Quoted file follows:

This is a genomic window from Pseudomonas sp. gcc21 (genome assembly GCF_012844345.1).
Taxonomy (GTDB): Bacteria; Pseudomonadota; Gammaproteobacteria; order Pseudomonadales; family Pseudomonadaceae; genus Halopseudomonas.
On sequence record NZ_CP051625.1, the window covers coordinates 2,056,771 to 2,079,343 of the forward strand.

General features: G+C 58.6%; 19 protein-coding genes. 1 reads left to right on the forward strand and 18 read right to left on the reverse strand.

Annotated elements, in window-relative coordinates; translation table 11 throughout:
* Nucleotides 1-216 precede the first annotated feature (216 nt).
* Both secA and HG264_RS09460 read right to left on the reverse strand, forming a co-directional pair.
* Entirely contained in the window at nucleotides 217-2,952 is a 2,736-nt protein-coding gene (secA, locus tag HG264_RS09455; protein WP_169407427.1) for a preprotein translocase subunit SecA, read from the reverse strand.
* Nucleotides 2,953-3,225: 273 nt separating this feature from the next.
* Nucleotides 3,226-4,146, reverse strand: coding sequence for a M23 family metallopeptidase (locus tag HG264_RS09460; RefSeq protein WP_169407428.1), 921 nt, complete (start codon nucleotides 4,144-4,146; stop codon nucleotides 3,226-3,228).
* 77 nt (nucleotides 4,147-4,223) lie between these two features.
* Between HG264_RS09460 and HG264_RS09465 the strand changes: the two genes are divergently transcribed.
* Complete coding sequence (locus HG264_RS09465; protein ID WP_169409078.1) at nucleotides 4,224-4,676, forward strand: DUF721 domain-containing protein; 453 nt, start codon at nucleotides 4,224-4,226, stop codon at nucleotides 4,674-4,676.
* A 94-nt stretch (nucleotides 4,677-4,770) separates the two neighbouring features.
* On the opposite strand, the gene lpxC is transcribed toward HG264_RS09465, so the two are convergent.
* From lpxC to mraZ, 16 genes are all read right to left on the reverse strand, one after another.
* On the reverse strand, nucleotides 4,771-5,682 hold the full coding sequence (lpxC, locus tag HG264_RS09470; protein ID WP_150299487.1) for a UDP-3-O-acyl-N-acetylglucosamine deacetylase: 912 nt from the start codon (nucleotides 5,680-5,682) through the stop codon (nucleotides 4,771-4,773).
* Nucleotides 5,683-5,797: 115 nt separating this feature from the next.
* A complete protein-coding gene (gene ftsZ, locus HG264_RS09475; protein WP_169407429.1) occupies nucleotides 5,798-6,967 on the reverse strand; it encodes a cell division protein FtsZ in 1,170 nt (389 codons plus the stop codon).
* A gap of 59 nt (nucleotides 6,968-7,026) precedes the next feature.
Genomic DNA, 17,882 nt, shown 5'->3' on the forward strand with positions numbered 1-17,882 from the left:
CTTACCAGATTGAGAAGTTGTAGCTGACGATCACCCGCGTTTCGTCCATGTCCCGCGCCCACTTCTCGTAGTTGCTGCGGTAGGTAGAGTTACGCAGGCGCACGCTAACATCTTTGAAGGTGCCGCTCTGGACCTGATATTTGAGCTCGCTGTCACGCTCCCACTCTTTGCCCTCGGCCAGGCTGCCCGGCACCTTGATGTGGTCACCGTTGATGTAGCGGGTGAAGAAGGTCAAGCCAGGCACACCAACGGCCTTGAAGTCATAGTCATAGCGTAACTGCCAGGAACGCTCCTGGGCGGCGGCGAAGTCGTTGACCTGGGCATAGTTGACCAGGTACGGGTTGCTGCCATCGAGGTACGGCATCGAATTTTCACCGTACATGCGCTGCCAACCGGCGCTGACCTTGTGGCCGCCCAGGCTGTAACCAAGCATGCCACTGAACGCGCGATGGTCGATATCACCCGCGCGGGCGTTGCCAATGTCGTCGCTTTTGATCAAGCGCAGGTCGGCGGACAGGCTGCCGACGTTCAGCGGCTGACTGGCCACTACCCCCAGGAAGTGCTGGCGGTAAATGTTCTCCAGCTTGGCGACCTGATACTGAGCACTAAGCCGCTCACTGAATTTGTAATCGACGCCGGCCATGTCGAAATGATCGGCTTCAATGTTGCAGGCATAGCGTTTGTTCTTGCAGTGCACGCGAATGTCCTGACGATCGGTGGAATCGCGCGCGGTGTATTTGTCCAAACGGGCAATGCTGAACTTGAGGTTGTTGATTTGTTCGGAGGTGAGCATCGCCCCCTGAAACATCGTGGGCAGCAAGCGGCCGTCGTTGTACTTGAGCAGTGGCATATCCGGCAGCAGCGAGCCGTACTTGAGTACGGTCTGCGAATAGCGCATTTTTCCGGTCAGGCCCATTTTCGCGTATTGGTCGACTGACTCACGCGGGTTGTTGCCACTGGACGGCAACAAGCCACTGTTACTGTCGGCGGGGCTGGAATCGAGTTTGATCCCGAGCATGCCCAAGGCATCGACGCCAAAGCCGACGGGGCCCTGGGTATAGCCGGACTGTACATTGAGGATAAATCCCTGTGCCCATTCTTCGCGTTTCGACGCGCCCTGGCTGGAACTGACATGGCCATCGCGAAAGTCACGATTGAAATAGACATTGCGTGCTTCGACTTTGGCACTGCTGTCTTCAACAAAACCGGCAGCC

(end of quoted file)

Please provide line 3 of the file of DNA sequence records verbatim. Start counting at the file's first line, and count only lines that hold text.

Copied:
On sequence record NZ_CP051625.1, the window covers coordinates 2,056,771 to 2,079,343 of the forward strand.